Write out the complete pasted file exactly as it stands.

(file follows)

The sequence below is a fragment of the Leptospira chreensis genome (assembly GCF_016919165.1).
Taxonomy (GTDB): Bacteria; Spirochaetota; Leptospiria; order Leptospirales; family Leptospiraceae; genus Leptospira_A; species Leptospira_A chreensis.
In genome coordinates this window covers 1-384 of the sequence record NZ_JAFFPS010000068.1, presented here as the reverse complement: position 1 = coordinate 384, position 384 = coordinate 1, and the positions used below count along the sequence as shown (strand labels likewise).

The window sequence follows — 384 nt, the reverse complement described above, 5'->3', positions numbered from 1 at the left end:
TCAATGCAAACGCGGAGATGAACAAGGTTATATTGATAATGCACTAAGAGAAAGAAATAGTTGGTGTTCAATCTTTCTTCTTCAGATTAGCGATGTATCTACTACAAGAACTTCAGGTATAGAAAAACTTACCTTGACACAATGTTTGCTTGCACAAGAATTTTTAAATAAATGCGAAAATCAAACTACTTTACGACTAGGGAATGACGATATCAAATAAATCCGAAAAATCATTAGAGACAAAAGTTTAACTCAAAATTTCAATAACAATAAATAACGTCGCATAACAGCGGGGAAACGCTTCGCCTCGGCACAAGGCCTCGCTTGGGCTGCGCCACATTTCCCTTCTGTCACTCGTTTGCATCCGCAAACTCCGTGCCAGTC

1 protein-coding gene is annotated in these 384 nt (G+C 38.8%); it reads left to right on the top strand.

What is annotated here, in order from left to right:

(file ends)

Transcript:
The sequence below is a fragment of the Leptospira chreensis genome (assembly GCF_016919165.1).
Taxonomy (GTDB): Bacteria; Spirochaetota; Leptospiria; order Leptospirales; family Leptospiraceae; genus Leptospira_A; species Leptospira_A chreensis.
In genome coordinates this window covers 1-384 of the sequence record NZ_JAFFPS010000068.1, presented here as the reverse complement: position 1 = coordinate 384, position 384 = coordinate 1, and the positions used below count along the sequence as shown (strand labels likewise).

The window sequence follows — 384 nt, the reverse complement described above, 5'->3', positions numbered from 1 at the left end:
TCAATGCAAACGCGGAGATGAACAAGGTTATATTGATAATGCACTAAGAGAAAGAAATAGTTGGTGTTCAATCTTTCTTCTTCAGATTAGCGATGTATCTACTACAAGAACTTCAGGTATAGAAAAACTTACCTTGACACAATGTTTGCTTGCACAAGAATTTTTAAATAAATGCGAAAATCAAACTACTTTACGACTAGGGAATGACGATATCAAATAAATCCGAAAAATCATTAGAGACAAAAGTTTAACTCAAAATTTCAATAACAATAAATAACGTCGCATAACAGCGGGGAAACGCTTCGCCTCGGCACAAGGCCTCGCTTGGGCTGCGCCACATTTCCCTTCTGTCACTCGTTTGCATCCGCAAACTCCGTGCCAGTC

1 protein-coding gene is annotated in these 384 nt (G+C 38.8%); it reads left to right on the top strand.

What is annotated here, in order from left to right: